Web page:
REMEDIES UNDER THE INDIAN COMPETITION ACT

Under the ECMR, no filing fees are required to be paid by the parties notifying a concentration to the authorities. However, the authorities can interfere and prohibit a transaction under certain circumstances. Implementing a notifiable merger before clearance has been obtained or after a prohibition decision has been issued would expose the companies concerned to fines of up to 10 per cent of their aggregate annual worldwide group turnover ((ECMR, Article 14 (2).)). The Commission may also impose periodic penalty payments of up to 5 per cent of average daily worldwide group turnover for each day that an infringement persists and fines of up to 1 per cent of aggregate worldwide group turnover may also be imposed in certain circumstances, for example, where misleading or incorrect information is supplied ((ECMR, Article 14 (1).))for non- furnishing of information on combinations, the Commission imposes a mere one percent of the total turnover or the assets, while the European counterparts impose a fine of 10 per cent of the total turnover. Further, for furnishing wrong information or for suppressing material facts the maximum fine imposed is one crore, while under the ECMR the fine imposed is one percent of the total world turnover. In order to ensure stricter compliance and deter parties from providing wrong or misleading information, the Commission must increase the amount of fines imposed ((Available at http://cci.gov.in/images/media/ResearchReports/VidyullathaKishor30jan2012.pdf, last visited on 08.10.2012)). The Central Government has notified a Competition Appellate Tribunal (COMPAT) to hear and dispose of appeals against any direction issued, decision made or order passed by the Commission under specified sections of the Act, such as orders relating to notification of combination, inquiry by the Commission and penalties.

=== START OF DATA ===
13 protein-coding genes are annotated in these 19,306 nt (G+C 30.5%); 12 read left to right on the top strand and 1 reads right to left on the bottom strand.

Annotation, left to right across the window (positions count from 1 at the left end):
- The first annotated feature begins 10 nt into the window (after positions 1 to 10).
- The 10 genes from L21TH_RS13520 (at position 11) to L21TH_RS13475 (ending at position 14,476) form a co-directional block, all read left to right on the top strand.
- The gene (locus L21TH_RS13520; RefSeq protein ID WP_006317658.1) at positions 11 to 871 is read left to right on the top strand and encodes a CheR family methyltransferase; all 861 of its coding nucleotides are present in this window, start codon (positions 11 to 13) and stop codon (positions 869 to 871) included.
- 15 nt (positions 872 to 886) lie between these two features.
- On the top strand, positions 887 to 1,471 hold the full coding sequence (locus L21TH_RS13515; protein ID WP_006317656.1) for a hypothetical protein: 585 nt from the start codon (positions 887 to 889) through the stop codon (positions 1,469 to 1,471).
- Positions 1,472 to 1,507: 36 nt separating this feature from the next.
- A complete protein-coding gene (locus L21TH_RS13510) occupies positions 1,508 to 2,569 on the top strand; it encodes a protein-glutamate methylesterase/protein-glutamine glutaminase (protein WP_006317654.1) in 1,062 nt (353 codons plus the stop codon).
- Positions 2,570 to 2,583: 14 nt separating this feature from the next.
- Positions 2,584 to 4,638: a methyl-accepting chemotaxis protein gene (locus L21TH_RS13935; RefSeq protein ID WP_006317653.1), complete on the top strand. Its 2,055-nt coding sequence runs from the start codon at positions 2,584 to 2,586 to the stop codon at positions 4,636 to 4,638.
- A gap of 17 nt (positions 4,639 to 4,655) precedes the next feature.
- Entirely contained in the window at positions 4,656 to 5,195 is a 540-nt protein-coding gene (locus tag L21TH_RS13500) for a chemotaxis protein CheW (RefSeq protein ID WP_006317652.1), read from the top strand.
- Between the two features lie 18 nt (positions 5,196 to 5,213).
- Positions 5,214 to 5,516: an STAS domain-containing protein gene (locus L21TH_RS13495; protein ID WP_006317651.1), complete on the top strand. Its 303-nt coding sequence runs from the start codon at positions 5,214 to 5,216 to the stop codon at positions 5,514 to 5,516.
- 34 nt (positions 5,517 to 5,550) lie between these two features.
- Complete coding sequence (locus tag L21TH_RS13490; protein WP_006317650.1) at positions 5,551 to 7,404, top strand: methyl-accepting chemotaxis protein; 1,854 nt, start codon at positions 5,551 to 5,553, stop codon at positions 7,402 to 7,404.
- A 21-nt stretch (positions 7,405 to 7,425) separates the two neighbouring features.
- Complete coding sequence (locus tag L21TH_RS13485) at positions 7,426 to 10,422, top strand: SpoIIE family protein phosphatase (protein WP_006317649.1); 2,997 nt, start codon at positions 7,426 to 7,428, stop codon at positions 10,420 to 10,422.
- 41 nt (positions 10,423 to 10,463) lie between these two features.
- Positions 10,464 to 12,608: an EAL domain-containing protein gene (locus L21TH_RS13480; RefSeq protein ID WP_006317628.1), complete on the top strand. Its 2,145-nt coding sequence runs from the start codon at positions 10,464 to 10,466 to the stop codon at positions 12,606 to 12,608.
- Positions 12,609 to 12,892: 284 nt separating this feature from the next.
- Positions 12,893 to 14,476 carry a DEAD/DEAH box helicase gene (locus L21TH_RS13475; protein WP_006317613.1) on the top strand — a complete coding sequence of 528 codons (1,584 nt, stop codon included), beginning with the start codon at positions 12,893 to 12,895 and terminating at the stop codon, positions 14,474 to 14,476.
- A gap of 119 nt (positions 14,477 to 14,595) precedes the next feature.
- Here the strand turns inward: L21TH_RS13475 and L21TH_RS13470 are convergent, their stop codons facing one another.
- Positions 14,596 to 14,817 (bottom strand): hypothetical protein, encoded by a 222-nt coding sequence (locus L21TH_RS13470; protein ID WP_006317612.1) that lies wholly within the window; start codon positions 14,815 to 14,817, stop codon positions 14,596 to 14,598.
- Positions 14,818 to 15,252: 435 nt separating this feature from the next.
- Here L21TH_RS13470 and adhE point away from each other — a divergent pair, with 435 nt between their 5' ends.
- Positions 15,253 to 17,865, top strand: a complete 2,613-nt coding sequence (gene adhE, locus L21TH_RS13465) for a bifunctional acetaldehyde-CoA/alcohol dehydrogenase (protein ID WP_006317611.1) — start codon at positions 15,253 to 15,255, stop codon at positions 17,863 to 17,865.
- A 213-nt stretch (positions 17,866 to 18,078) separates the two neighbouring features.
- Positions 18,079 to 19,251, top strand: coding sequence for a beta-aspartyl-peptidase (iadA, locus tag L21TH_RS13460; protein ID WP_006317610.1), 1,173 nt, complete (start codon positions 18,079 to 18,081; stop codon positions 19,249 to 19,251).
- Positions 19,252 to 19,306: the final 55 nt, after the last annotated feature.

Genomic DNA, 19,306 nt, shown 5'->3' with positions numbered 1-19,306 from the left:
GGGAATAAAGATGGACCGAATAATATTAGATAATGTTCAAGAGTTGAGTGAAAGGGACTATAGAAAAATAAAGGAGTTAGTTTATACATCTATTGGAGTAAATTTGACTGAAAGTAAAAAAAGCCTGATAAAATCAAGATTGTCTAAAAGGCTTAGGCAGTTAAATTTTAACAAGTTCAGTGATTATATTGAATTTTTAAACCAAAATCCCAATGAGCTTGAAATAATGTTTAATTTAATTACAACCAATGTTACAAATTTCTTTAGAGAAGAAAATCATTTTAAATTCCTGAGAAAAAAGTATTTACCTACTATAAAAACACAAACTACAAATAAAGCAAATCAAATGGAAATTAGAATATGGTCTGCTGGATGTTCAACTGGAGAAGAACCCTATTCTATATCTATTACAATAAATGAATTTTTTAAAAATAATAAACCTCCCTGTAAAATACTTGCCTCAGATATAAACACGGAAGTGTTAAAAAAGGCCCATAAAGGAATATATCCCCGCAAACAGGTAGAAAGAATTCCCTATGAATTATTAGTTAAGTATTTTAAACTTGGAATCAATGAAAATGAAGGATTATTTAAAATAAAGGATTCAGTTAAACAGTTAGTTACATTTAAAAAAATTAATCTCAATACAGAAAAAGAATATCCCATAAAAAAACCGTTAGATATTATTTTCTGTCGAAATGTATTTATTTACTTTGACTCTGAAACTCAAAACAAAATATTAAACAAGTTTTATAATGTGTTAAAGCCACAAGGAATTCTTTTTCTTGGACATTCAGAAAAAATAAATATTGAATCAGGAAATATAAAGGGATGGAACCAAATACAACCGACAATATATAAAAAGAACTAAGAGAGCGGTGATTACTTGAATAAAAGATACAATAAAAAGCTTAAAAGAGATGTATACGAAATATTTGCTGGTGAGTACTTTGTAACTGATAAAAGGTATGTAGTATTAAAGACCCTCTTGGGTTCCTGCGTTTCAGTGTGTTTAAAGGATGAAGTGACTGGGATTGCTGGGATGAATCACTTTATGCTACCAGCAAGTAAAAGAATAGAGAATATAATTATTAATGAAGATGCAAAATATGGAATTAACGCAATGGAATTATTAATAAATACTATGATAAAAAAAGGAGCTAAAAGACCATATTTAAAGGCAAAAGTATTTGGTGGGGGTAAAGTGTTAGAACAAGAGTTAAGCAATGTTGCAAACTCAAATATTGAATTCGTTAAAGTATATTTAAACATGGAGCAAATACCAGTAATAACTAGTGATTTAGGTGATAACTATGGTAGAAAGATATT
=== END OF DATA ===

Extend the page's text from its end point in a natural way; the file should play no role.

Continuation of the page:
JOINT VENTURES

The per se approach applied in the US with respect of practices such as price-fixing ((Section 3(3) prohibits price fixing, market allocation etc)), market allocation, collusive tendering or bid rigging etc., is the strongest type of probation. An agreement by way of joint ventures is an exception to which provisions to section 3(3) are not applicable, if such agreement increases efficiency in production, supply, distribution, storage, acquisition or control of goods or provision of services. The term ‘joint venture’ is a commercial arrangement between two or more enterprises in order to achieve a particular commercial goal, which does not involve co-ordination of competitive behaviour of the parties in the market ((Supra 35 , Page 185)).

After the 2004 amendment in the European Community Law, ECMR, provide for ‘full function joint ventures’, whereby only fully functional joint ventures which meet threshold criterion have to be notified to the competition authorities. To fall within the jurisdiction ((Article 3(4) of EMCR))of the ECMR, three criteria must be satisfied:

(i)    The joint venture results in two or more entities sharing ‘joint control’;